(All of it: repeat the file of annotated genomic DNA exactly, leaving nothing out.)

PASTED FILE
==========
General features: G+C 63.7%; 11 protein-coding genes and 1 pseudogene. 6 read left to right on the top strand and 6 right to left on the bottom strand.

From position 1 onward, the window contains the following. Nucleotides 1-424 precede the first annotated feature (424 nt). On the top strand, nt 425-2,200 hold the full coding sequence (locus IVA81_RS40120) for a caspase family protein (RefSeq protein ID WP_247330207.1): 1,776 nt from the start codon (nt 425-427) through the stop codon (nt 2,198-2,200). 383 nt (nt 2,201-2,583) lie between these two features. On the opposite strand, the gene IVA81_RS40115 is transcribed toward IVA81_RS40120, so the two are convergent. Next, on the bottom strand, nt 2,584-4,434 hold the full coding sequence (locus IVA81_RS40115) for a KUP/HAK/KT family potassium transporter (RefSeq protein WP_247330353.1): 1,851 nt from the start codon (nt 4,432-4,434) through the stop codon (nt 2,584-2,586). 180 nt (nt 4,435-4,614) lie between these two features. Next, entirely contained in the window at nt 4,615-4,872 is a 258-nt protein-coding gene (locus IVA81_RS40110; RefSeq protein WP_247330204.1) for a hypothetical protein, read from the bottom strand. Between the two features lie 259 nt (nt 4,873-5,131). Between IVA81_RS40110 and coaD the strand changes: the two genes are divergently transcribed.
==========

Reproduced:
General features: G+C 63.7%; 11 protein-coding genes and 1 pseudogene. 6 read left to right on the top strand and 6 right to left on the bottom strand.

From position 1 onward, the window contains the following. Nucleotides 1-424 precede the first annotated feature (424 nt). On the top strand, nt 425-2,200 hold the full coding sequence (locus IVA81_RS40120) for a caspase family protein (RefSeq protein ID WP_247330207.1): 1,776 nt from the start codon (nt 425-427) through the stop codon (nt 2,198-2,200). 383 nt (nt 2,201-2,583) lie between these two features. On the opposite strand, the gene IVA81_RS40115 is transcribed toward IVA81_RS40120, so the two are convergent. Next, on the bottom strand, nt 2,584-4,434 hold the full coding sequence (locus IVA81_RS40115) for a KUP/HAK/KT family potassium transporter (RefSeq protein WP_247330353.1): 1,851 nt from the start codon (nt 4,432-4,434) through the stop codon (nt 2,584-2,586). 180 nt (nt 4,435-4,614) lie between these two features. Next, entirely contained in the window at nt 4,615-4,872 is a 258-nt protein-coding gene (locus IVA81_RS40110; RefSeq protein WP_247330204.1) for a hypothetical protein, read from the bottom strand. Between the two features lie 259 nt (nt 4,873-5,131). Between IVA81_RS40110 and coaD the strand changes: the two genes are divergently transcribed.